MAGNETIC POLE BASICS AND TUTORIALS

Any magnet has a north and a south pole.We know that the earth is a huge, although weak, magnet. In the figure, the end of the lodestone that points toward the

North Star is called its north-seeking pole; the opposite end of the lodestone is called its south-seeking pole. It is a basic law of magnetism that like poles repel each other and unlike poles attract each other.

For example, a pair of north poles repel each other and a pair of south poles repel each other, but a
north pole attracts a south pole.


Magnetic forces are invisible, but it is helpful to represent magnetic forces as imaginary lines. For example, we represent the earth’s magnetism as shown in the figure. There are several important facts to be observed in this diagram.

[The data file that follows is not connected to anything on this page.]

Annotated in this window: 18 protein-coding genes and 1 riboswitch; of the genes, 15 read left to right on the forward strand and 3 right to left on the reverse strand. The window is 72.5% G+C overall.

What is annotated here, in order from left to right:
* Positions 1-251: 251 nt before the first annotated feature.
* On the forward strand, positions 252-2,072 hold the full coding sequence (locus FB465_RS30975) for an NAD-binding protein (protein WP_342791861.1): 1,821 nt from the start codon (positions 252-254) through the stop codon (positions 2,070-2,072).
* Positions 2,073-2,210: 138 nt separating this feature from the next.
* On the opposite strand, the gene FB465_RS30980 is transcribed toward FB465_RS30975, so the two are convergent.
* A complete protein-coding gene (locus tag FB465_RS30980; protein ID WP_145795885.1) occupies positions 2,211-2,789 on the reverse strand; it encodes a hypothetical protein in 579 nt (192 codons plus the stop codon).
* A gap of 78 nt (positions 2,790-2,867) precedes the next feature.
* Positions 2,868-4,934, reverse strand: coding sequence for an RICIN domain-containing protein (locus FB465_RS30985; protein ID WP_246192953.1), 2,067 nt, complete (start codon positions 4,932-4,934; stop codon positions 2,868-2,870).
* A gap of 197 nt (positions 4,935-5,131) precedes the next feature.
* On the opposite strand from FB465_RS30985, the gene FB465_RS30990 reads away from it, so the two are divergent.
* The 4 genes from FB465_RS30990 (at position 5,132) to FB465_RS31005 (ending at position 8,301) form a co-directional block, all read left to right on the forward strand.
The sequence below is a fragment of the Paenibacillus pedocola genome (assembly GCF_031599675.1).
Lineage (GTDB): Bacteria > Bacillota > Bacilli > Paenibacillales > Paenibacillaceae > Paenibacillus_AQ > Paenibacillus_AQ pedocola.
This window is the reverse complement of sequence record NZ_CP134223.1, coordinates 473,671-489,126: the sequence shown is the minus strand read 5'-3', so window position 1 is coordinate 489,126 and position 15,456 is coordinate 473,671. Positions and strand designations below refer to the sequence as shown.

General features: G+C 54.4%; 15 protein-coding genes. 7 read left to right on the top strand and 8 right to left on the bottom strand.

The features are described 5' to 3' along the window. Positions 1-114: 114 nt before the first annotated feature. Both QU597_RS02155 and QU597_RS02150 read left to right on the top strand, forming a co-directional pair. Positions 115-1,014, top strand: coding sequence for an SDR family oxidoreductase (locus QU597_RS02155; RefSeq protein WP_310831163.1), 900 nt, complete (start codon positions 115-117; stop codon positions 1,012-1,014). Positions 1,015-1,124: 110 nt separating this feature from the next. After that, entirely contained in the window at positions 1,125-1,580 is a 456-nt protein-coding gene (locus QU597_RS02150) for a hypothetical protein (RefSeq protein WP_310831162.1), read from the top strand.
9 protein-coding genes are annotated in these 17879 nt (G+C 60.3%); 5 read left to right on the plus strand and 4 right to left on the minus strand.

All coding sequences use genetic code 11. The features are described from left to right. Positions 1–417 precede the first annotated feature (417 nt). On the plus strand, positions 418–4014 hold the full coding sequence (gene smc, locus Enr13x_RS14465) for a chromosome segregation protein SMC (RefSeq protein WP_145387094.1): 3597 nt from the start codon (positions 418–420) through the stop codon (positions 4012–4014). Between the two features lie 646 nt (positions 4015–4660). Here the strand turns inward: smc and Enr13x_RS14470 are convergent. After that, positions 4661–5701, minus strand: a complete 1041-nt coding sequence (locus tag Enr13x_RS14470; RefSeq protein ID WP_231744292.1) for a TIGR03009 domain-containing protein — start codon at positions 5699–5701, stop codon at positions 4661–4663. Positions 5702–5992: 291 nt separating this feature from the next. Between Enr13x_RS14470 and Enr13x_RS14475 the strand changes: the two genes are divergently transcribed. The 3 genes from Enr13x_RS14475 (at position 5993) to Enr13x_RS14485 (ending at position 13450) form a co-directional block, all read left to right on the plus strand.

Since the north pole of a compass needle points toward the earth’s geographical North Pole, we recognize
that the earth’s geographical North Pole has a magnetic south polarity. In other words, the north pole of a compass needle is attracted by magnetic south polarity.

Another important fact shown is the location of the earth’s magnetic poles with respect to its geographic poles. The earth’s magnetic poles are located some distance away from its geographic
poles.

Still another fact to be observed is that magnetic force lines have a direction, which can be indicated by arrows. Magnetic force lines are always directed out of the north pole of a magnet and directed into the south pole.

Moreover, magnetic force lines are continuous; the lines always form closed paths. Thus, the earth’s magnetic force lines are continuous through the earth and around the outside of the earth.

The actual source of the earth’s magnetism is still being debated by physicists. However, insofar as compass action is concerned, we may imagine that the earth contains a long lodestone along its axis.

In turn, this imaginary lodestone will have its south pole near the earth’s north geographic pole; the imaginary lodestone will have its north pole near the earth’s south geographic pole.

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